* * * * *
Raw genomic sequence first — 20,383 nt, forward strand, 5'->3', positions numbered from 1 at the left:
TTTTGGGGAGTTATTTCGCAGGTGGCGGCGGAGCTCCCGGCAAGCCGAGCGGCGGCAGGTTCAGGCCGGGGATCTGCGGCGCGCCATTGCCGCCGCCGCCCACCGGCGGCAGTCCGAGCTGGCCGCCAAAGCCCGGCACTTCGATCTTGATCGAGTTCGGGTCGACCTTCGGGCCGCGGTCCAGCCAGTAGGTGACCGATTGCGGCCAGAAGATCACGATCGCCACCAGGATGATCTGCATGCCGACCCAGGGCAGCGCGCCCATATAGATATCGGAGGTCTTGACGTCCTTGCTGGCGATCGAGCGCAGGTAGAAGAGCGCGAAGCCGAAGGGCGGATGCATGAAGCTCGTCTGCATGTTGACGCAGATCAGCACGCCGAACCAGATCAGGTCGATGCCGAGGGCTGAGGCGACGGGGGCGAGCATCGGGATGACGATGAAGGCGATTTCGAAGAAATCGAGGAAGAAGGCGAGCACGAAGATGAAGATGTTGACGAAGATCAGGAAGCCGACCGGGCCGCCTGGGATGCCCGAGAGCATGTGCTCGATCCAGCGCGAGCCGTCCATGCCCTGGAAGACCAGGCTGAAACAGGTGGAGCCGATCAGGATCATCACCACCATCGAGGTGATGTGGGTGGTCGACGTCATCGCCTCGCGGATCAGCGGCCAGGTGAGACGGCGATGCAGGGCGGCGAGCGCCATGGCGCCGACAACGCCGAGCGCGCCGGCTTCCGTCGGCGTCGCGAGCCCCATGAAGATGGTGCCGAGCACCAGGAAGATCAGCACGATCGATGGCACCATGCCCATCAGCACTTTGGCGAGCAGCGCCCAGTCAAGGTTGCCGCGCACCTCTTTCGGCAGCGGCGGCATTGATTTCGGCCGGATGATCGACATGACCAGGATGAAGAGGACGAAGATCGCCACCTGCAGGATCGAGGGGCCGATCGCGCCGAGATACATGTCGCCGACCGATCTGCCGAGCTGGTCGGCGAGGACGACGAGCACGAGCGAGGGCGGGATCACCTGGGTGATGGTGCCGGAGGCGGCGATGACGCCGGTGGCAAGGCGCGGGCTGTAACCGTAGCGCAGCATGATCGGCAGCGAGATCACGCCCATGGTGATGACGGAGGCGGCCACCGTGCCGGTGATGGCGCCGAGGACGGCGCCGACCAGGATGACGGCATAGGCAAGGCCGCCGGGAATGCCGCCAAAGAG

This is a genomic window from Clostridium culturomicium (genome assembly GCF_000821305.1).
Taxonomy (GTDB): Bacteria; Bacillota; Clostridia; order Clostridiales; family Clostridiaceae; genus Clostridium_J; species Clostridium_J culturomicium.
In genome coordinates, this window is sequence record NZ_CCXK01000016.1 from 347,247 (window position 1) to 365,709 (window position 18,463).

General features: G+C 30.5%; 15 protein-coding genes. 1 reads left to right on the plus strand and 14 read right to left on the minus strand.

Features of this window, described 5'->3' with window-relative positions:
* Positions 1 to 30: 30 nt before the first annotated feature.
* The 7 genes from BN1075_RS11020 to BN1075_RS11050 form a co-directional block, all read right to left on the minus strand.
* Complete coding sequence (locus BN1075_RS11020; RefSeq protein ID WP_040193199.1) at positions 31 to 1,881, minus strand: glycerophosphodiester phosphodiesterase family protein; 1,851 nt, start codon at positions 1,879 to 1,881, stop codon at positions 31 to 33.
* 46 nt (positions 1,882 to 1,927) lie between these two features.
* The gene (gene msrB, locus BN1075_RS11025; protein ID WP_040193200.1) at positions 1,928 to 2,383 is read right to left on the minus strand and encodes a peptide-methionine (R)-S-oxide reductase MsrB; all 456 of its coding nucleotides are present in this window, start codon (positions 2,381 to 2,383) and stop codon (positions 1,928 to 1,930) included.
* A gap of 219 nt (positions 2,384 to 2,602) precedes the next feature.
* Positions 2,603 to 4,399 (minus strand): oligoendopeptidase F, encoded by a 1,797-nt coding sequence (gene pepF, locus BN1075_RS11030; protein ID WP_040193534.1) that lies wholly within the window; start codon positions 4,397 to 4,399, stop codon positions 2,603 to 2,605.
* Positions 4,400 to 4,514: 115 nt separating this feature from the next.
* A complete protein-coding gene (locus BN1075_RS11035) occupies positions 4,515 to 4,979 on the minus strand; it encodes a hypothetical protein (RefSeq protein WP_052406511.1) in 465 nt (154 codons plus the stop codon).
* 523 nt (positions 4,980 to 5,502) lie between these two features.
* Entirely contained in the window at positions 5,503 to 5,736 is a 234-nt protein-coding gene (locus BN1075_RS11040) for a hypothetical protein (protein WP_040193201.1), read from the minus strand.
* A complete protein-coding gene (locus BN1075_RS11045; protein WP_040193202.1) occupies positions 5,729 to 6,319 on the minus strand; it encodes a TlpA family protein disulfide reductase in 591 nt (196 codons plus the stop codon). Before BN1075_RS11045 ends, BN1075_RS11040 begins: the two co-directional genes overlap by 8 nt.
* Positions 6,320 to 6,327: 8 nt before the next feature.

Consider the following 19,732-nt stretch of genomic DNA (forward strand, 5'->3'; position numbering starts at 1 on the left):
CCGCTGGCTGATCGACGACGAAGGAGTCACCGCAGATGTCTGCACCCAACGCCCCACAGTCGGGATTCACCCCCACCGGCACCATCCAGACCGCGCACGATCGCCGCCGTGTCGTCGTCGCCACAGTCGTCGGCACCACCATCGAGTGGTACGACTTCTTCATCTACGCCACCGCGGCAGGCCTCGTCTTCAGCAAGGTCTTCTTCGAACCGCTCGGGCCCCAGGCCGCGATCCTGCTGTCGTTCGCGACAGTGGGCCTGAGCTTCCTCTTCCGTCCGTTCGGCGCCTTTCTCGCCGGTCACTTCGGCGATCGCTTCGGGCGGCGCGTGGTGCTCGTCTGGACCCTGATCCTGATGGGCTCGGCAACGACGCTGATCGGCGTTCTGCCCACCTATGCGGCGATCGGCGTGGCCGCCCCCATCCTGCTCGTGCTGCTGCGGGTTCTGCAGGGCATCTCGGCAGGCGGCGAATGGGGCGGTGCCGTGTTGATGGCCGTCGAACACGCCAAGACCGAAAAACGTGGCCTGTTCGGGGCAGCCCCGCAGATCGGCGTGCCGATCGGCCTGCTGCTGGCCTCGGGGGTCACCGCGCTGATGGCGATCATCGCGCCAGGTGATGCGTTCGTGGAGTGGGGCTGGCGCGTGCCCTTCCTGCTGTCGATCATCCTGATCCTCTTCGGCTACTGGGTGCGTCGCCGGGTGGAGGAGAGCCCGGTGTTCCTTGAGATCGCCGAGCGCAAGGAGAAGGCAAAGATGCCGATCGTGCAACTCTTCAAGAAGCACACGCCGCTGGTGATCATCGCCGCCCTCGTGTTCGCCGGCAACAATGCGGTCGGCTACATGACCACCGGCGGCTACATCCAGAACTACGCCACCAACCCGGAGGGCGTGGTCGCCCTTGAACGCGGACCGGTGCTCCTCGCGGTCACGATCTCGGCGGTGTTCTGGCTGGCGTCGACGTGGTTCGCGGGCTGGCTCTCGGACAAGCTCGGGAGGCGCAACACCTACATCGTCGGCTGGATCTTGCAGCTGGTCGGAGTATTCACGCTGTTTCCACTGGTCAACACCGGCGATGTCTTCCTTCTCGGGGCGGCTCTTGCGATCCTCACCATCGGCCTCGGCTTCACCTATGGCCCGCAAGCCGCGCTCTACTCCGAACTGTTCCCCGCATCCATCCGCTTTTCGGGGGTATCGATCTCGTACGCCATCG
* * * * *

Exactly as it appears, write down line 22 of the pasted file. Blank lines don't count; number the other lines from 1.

CCGCTGGCTGATCGACGACGAAGGAGTCACCGCAGATGTCTGCACCCAACGCCCCACAGTCGGGATTCACCCCCACCGGCACCATCCAGACCGCGCACGATCGCCGCCGTGTCGTCGTCGCCACAGTCGTCGGCACCACCATCGAGTGGTACGACTTCTTCATCTACGCCACCGCGGCAGGCCTCGTCTTCAGCAAGGTCTTCTTCGAACCGCTCGGGCCCCAGGCCGCGATCCTGCTGTCGTTCGCGACAGTGGGCCTGAGCTTCCTCTTCCGTCCGTTCGGCGCCTTTCTCGCCGGTCACTTCGGCGATCGCTTCGGGCGGCGCGTGGTGCTCGTCTGGACCCTGATCCTGATGGGCTCGGCAACGACGCTGATCGGCGTTCTGCCCACCTATGCGGCGATCGGCGTGGCCGCCCCCATCCTGCTCGTGCTGCTGCGGGTTCTGCAGGGCATCTCGGCAGGCGGCGAATGGGGCGGTGCCGTGTTGATGGCCGTCGAACACGCCAAGACCGAAAAACGTGGCCTGTTCGGGGCAGCCCCGCAGATCGGCGTGCCGATCGGCCTGCTGCTGGCCTCGGGGGTCACCGCGCTGATGGCGATCATCGCGCCAGGTGATGCGTTCGTGGAGTGGGGCTGGCGCGTGCCCTTCCTGCTGTCGATCATCCTGATCCTCTTCGGCTACTGGGTGCGTCGCCGGGTGGAGGAGAGCCCGGTGTTCCTTGAGATCGCCGAGCGCAAGGAGAAGGCAAAGATGCCGATCGTGCAACTCTTCAAGAAGCACACGCCGCTGGTGATCATCGCCGCCCTCGTGTTCGCCGGCAACAATGCGGTCGGCTACATGACCACCGGCGGCTACATCCAGAACTACGCCACCAACCCGGAGGGCGTGGTCGCCCTTGAACGCGGACCGGTGCTCCTCGCGGTCACGATCTCGGCGGTGTTCTGGCTGGCGTCGACGTGGTTCGCGGGCTGGCTCTCGGACAAGCTCGGGAGGCGCAACACCTACATCGTCGGCTGGATCTTGCAGCTGGTCGGAGTATTCACGCTGTTTCCACTGGTCAACACCGGCGATGTCTTCCTTCTCGGGGCGGCTCTTGCGATCCTCACCATCGGCCTCGGCTTCACCTATGGCCCGCAAGCCGCGCTCTACTCCGAACTGTTCCCCGCATCCATCCGCTTTTCGGGGGTATCGATCTCGTACGCCATCG